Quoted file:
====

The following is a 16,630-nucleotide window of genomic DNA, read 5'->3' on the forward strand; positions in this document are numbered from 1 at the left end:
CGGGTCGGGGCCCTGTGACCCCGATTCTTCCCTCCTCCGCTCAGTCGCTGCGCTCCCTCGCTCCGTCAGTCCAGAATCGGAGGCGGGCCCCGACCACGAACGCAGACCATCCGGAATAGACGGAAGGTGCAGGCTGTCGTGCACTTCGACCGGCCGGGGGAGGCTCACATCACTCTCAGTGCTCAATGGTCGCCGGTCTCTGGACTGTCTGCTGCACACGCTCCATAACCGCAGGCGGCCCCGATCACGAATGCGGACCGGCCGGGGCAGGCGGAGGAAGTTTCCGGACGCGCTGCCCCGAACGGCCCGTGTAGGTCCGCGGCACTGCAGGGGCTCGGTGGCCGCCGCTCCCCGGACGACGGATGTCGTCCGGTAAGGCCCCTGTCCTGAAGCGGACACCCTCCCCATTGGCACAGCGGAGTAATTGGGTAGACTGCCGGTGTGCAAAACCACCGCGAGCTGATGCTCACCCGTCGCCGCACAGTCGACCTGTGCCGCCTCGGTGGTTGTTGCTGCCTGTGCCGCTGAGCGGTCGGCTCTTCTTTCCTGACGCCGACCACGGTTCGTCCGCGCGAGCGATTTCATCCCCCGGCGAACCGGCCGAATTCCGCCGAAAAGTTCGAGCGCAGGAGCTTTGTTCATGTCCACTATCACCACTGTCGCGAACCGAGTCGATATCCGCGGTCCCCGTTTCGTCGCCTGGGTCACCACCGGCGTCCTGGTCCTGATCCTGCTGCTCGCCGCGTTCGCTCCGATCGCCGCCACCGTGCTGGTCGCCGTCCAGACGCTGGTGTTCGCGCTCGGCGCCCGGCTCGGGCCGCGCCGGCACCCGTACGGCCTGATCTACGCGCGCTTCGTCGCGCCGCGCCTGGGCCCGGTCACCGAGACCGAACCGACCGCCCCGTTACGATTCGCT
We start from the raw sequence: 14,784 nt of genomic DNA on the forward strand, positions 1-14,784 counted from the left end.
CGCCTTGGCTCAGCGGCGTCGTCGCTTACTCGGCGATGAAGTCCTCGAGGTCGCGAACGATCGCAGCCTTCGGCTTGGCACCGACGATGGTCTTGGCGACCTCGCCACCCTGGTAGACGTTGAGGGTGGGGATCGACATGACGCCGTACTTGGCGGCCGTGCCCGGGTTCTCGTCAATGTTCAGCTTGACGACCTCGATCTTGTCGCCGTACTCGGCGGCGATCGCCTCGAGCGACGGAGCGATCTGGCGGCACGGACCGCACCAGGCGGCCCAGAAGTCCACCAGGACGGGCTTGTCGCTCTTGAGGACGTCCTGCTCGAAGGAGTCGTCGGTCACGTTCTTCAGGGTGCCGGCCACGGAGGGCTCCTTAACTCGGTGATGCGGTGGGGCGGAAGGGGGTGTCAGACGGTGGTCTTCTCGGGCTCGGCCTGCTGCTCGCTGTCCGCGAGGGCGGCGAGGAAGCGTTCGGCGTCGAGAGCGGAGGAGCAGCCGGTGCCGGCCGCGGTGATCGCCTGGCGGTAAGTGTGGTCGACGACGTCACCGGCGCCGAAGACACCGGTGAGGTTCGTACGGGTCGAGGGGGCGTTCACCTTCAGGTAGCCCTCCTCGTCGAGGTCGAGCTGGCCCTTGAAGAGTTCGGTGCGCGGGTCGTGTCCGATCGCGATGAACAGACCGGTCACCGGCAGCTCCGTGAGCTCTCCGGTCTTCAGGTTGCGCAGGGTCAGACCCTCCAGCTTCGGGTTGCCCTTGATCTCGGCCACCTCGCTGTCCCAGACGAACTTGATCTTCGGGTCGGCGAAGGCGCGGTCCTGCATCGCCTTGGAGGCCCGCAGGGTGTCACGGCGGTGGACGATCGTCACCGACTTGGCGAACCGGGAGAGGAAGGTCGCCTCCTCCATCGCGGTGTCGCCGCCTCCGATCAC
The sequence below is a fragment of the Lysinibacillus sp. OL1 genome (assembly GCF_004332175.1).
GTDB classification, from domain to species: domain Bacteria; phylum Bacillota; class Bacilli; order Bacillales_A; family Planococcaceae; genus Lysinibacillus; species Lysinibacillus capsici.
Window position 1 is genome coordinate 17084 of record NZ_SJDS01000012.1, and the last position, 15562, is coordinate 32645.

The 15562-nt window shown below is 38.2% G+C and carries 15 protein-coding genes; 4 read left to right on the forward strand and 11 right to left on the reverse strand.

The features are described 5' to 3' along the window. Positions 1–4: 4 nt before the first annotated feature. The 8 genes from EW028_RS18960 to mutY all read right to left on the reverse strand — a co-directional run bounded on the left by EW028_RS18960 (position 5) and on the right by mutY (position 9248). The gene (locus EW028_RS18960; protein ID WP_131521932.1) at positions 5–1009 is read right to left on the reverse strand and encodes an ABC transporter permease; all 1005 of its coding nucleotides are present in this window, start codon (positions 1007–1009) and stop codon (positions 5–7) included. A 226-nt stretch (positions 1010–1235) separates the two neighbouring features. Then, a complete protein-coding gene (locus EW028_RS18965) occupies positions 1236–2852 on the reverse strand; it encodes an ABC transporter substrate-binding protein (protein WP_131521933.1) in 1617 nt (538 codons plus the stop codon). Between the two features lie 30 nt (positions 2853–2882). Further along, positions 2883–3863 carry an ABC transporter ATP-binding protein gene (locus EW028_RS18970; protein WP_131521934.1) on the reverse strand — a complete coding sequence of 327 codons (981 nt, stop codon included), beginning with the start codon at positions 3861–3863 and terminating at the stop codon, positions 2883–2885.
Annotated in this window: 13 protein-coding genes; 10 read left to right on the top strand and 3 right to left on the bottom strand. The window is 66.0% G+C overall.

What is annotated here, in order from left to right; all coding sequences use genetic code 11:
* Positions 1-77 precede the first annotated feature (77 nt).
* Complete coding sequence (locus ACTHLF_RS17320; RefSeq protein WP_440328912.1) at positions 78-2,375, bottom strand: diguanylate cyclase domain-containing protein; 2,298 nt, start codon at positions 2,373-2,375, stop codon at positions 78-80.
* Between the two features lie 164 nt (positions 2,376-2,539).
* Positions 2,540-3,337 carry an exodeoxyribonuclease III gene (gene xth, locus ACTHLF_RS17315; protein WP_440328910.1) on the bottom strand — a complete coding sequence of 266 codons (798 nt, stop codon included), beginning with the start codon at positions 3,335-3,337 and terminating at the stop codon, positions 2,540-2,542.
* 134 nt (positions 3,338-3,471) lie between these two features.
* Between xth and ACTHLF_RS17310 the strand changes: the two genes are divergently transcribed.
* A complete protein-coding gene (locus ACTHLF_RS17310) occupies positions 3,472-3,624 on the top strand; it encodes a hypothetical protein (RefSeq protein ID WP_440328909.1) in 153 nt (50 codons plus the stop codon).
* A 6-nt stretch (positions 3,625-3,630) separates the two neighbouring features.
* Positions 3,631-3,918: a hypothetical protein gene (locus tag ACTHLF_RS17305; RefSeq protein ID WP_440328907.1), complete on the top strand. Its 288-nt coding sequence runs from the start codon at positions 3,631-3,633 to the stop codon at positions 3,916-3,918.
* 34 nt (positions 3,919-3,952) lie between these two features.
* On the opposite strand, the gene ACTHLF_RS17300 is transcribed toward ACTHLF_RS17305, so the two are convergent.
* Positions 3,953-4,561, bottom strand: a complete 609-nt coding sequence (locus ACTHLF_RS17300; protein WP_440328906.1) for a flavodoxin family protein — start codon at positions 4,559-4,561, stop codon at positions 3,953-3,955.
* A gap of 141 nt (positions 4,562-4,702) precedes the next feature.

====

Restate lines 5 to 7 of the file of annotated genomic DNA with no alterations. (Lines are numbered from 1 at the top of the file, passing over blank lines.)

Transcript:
The sequence below is a fragment of the Lysinibacillus sp. OL1 genome (assembly GCF_004332175.1).
GTDB classification, from domain to species: domain Bacteria; phylum Bacillota; class Bacilli; order Bacillales_A; family Planococcaceae; genus Lysinibacillus; species Lysinibacillus capsici.
Window position 1 is genome coordinate 17084 of record NZ_SJDS01000012.1, and the last position, 15562, is coordinate 32645.